When you think about graphic design, what do you imagine?
Is it an intense, fast-paced world filled with sketching pencils, coffee pots, and sleepless nights? A tech-heavy profession that requires the use of Photoshop?
Or an artistic field that can never be mastered unless you’re Rob Janoff who designed the iconic Apple logo or Carolyn Davidson who did Nike’s?
Graphic design is one of the most misunderstood creative industries.
But though there are many myths about the industry, don’t let them stop you from designing and getting your message out into the world!
It’s time to clear up some myths about what graphic designers do, so let’s dive right in.
Below, we list and debunk nine common myths about graphic design that might be killing your chance to succeed in your industry.
Myth 1: A degree is necessary
There are plenty of people out there who have entered the graphic design industry without a formal education in the field.
This doesn’t mean they were not qualified to work in it, but rather that they learned on their own time and became successful through self-teaching.
The truth is graphic design is easily one of the most accessible professions out there both with regard to learning about it and entering into it.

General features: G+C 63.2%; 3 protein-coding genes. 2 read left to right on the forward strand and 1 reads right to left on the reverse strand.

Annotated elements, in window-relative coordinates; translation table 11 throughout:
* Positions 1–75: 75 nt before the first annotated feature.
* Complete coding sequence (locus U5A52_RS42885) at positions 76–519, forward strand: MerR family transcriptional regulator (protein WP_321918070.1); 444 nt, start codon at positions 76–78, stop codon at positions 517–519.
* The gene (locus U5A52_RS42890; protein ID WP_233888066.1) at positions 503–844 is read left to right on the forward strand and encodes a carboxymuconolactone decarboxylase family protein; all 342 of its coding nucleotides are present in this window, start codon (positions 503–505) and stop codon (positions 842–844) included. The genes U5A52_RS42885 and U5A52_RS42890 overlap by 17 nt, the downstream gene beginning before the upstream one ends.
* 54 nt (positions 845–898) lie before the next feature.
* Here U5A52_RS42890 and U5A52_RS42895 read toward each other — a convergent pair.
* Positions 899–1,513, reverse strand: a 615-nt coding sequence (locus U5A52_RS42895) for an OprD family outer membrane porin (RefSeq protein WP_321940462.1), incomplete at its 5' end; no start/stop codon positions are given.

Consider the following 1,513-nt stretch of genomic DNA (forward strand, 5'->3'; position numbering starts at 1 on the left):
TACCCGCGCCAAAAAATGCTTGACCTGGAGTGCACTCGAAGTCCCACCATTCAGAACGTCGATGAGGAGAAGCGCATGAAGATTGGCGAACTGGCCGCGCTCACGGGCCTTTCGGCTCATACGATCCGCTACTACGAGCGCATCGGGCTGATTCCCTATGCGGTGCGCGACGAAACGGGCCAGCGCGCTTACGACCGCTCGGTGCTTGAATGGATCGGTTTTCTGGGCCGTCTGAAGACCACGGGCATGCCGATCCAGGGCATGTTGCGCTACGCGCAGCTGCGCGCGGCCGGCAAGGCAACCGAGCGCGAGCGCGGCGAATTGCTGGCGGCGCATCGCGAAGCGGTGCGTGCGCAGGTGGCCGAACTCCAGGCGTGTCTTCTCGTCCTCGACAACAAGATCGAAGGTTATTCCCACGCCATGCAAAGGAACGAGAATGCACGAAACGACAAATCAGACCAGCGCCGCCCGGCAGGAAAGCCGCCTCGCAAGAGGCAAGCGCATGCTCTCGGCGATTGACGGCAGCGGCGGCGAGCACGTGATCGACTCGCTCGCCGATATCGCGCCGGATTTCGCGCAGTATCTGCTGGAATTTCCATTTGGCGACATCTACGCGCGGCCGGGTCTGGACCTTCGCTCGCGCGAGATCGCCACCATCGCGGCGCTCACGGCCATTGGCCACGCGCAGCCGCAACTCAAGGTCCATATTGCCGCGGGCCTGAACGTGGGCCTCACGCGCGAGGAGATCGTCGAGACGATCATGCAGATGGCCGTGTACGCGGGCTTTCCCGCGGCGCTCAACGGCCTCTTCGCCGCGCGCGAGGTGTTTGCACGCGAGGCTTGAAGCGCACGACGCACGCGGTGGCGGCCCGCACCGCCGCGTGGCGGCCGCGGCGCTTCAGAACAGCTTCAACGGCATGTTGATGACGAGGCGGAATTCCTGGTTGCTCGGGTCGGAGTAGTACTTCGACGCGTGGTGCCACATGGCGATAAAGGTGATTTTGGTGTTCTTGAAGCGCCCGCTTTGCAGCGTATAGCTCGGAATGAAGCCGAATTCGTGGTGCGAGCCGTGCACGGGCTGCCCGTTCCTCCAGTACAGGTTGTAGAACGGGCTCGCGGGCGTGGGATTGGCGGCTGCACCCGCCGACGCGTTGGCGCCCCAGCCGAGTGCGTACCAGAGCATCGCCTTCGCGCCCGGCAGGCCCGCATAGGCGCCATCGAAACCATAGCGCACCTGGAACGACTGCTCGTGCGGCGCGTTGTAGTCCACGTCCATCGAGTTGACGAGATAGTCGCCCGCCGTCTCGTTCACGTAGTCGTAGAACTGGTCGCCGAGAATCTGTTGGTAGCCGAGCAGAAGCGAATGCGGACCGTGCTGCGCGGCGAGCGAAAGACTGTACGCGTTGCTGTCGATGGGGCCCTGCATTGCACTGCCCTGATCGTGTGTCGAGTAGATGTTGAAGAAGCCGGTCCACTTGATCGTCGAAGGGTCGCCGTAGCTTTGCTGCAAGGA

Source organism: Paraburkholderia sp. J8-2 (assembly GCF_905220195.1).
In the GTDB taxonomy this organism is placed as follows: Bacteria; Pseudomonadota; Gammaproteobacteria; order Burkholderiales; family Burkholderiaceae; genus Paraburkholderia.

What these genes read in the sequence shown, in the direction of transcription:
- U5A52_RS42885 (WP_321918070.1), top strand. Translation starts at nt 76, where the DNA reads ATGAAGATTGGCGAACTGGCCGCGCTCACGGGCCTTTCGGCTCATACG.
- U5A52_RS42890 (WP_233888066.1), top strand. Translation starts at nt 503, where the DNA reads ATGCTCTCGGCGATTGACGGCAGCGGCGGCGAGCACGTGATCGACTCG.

There are many courses offered online by top programs at very reasonable prices which can give you an edge over those who don’t know anything about graphic design or Photoshop.
Just because someone hasn’t gone this route doesn’t mean they aren’t competent enough.
After all, it’s not your diploma that employers and clients will look at, but your portfolio.
Myth 2: Graphic designers are only needed if there is something for them to design
One of the most common reasons why people think that becoming a graphic designer would be easy is because they don’t really understand what graphic designers do on a day-to-day basis.
Whenever something needs to be designed, designers are always needed to help, starting from conceptualizing until completing the design solution.
Graphic designers work closely with the marketing team so that they’re in the loop as to what the marketing goals are and how their designs can achieve these goals.
Although some of their time is still spent on creating the actual designs, graphic designers spend part of their day checking out how their designs look on different media like computers, tablets, mobile phones, and print materials.
Myth 3: Graphic designers only do logos, websites, and posters
You will find that some design projects focus on creating one of these three items, but there are many other types of design work that may come your way.